Diane Lane and Kevin Costner take a break from raising the son of Krypton to star in the unsettling and heartfelt family-thriller Let Him Go from writer/director Thomas Bezucha. The film plays closer to a contemporary western set in the 1960s and while the journey these characters travel is very familiar, the excellent performances and steady direction set this one above the bar. This solid film earns a respectable Blu-ray release with a dependable A/V presentation. Sadly bonus features are sparse and lack any real depth. Overall, as one of the better new movies of 2020, it shouldn't be missed. Recommended
George and Margaret Blackledge (Kevin Costner and Diane Lane) have lost their son to a riding accident. Their widowed daughter in law Lorna (Kayli Carter) with their grandson Jimmy stands in front of Donnie Weboy (Will Brittain) to be remarried and moved off their Montana ranch. While they knew Lorna would have to move on - Margaret and George didn't expect them to disappear. With no other options, they must set out to find their only grandson and face the Weboy clan head and their violent matriarch Blanche (Lesley Manville) head-on.
The Family Tragedy Drama is a dime-a-dozen genre. Most films that enter this realm rarely rise above a Lifetime movie or an episode of This Is Us. They steep in the lost tragedy aiming for poignancy through redundant profound expressions of sorrow that only serve for Oscar-reel clickbait. Where Let Him Go precariously skirts that genre; it has a sense of direction allowing the characters to move forward and heal rather than wallow in a pool of misery for two hours. That direction forward just happens to be in the form of a modern-styled western/thriller.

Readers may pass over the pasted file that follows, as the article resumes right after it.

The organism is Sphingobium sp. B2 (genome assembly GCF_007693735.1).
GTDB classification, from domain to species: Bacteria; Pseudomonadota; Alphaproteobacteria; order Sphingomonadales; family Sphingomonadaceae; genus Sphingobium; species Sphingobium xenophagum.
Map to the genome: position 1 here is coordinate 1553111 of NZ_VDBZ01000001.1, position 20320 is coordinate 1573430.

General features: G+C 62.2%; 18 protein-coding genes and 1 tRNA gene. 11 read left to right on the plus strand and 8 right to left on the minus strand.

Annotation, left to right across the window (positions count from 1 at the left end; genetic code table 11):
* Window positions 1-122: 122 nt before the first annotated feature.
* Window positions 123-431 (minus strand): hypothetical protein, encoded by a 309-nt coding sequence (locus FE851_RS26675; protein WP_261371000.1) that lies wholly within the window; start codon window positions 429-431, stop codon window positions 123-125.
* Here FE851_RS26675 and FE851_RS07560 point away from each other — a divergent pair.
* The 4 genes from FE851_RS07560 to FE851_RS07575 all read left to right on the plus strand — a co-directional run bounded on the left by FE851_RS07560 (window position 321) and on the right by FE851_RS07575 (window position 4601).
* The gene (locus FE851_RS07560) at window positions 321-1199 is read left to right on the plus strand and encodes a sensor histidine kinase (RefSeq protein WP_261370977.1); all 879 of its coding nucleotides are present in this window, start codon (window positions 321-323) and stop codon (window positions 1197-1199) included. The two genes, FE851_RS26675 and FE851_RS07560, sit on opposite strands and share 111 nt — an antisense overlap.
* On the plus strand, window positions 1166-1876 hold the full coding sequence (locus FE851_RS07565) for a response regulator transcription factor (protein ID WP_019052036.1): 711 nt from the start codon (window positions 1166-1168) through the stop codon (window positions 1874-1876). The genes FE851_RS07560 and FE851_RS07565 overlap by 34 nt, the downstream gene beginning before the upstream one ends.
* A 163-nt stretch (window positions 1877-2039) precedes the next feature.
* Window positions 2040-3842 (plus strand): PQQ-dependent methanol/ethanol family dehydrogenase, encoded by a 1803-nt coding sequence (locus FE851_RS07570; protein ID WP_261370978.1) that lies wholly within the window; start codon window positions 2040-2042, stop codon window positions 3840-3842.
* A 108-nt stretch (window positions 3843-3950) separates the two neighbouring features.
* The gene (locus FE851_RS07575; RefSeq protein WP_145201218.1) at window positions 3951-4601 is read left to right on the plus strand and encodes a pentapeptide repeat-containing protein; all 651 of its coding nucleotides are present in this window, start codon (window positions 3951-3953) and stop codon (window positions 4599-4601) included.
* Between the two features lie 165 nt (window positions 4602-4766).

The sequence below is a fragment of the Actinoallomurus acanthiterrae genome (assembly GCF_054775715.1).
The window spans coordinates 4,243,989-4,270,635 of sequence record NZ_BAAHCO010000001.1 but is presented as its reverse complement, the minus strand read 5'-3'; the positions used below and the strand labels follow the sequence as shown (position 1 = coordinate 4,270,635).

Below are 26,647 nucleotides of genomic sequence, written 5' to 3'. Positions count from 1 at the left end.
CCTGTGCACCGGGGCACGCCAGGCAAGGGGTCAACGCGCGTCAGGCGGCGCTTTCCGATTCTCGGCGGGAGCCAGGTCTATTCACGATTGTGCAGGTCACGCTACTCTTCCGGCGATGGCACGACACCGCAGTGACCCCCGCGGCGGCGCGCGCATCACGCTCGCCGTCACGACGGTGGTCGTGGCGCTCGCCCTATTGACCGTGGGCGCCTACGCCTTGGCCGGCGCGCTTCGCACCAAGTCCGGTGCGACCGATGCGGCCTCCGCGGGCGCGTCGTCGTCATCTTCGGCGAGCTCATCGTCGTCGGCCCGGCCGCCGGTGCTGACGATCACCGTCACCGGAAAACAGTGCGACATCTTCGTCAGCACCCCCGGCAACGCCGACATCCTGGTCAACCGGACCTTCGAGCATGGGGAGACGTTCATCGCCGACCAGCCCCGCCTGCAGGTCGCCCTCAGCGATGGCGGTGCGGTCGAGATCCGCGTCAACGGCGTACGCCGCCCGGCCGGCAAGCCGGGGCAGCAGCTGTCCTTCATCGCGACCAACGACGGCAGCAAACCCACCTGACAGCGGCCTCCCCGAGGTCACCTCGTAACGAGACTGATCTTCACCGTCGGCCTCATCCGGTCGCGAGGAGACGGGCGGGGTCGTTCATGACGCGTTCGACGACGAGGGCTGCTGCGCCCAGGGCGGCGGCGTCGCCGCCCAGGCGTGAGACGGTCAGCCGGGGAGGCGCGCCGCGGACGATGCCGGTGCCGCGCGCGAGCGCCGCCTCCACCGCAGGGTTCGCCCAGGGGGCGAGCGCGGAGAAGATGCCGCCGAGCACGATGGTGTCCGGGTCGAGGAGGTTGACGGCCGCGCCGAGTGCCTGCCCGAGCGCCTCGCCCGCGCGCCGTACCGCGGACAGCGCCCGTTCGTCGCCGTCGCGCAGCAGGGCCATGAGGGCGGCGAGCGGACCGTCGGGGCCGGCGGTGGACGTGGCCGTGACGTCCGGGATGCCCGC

Based on the novel of the same name, screenwriter/director Thomas Bezucha keeps the attention focused on George and Margaret and their journey to heal after the death of their son by reclaiming the family they have left. If this was any other movie, that grandson would be a drug addict or living on the street somewhere and it would be a trite repetitive affair. We've seen that movie. Let Him Go working as a contemporary western/thriller gives the story a sense of urgency and a reason for the Blackledges to do what they're doing giving the work a fresh feel. Things get genuinely creepy and physically unsettling once they find the Weboy clan.
And that's where Lesley Manville and Jeffrey Donovan come in and practically steal the movie. They are just damn creepy with Manville playing the perfect evil step-mother - or step-grandmother in this case - and Donovan as Donnie's cousin. Obviously, you expect tensions between families in this instance, but there's a sinister side to the family that you barely get a taste for when the Blackledge's start their search. The first time they meet face to face is some of the most uncomfortable tension I've felt from a movie in a long time. Meeting the Weboys is like shaking hands with a rattlesnake - you're going to get bit but you just don't know when.
As much as I did really enjoy this film and appreciate what it was going for, there's a constant sense of familiarity to it. See enough movies of this sort and there just isn't any mystery to the plot. You know pretty early on things are going to go south, you just don't know how bad. Setups for confrontations are obvious to the point you'll be telling yourself, "and this is going to happen next." So it's to that point that I do have to credit Bezucha again for balancing this film teetering along that line of being too familiar while also managing to surprise and horrify the audience.
Some may find the pacing of this movie on the slow side, and I get that. It does take its time to get to where it wants to go, but that slowness is necessary to appreciate the last 45 minutes of the film. The first hour is almost entirely set up giving you what "normal" feels like for Margaret and George in the wake of their son's death. The moment they leave home you know they won't be the same people when they come back regardless of how things turn out. It's a hell of a show. Let Him Go may not be perfect, but it's a damn good thriller well worth checking out.